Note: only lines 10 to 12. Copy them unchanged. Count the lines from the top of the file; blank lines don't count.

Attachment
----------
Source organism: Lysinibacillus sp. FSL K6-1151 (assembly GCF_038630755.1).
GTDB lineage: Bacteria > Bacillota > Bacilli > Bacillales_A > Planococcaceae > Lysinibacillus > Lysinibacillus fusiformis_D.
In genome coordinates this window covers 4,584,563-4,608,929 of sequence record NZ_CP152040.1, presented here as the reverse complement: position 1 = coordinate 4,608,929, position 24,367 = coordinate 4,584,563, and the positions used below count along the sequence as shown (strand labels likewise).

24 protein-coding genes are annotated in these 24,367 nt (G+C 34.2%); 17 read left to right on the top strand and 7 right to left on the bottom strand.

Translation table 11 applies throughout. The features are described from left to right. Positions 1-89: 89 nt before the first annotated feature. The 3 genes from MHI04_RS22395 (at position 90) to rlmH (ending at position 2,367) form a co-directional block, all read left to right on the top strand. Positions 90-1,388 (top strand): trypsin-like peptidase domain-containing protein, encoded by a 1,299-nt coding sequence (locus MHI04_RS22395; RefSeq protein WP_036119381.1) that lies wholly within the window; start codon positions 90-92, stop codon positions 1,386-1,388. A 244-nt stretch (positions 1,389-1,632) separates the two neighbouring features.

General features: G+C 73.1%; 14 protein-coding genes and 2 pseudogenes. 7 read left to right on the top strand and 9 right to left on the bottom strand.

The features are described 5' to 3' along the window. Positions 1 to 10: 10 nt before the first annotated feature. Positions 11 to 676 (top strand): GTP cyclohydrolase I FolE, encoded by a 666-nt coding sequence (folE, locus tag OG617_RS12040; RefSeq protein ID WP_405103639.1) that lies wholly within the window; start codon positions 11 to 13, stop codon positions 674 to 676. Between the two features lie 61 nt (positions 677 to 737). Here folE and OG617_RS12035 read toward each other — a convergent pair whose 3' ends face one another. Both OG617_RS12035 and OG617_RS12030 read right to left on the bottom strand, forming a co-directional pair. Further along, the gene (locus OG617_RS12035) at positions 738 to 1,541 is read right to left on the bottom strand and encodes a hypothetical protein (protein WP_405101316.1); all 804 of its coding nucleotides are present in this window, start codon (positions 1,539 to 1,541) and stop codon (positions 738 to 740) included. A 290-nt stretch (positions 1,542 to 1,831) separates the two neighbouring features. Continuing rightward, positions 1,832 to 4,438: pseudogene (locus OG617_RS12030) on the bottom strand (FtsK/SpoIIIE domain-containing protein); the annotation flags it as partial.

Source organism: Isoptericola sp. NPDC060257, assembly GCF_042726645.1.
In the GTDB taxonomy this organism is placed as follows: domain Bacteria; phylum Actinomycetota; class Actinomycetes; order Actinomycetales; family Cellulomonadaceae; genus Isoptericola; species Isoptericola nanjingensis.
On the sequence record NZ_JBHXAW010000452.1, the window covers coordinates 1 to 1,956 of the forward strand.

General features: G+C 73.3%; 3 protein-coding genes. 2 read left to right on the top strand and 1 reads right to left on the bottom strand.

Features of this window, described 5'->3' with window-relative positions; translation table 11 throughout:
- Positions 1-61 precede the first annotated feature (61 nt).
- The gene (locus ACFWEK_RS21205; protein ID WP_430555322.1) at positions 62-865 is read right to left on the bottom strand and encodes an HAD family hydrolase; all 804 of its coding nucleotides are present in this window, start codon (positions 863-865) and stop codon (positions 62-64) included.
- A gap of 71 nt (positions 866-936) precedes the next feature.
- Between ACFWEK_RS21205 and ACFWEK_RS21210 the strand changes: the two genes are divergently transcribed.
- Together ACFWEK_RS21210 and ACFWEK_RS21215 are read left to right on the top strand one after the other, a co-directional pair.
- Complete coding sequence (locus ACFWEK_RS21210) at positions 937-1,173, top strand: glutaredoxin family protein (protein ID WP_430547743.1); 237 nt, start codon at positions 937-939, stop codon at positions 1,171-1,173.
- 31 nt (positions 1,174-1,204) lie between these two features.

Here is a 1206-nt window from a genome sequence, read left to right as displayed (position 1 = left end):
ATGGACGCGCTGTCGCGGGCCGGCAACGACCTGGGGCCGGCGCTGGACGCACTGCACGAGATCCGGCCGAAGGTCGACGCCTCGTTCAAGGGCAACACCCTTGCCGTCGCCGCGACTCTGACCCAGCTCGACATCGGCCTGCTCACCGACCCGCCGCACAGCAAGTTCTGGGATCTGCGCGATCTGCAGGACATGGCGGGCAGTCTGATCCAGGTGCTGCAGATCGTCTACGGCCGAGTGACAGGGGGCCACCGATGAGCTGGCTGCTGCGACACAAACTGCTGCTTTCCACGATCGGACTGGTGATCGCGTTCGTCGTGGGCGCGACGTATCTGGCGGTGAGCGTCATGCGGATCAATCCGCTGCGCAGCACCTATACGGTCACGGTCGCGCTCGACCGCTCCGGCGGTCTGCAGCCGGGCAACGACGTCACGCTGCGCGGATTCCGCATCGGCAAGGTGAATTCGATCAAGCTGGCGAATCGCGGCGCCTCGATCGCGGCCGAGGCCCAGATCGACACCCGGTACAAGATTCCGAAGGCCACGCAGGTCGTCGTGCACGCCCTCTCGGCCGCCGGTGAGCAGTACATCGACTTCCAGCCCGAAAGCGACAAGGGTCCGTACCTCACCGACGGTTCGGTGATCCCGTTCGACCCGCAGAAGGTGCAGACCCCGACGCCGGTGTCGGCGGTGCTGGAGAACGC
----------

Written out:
On the sequence record NZ_JBHXAW010000452.1, the window covers coordinates 1 to 1,956 of the forward strand.

General features: G+C 73.3%; 3 protein-coding genes. 2 read left to right on the top strand and 1 reads right to left on the bottom strand.

Features of this window, described 5'->3' with window-relative positions; translation table 11 throughout: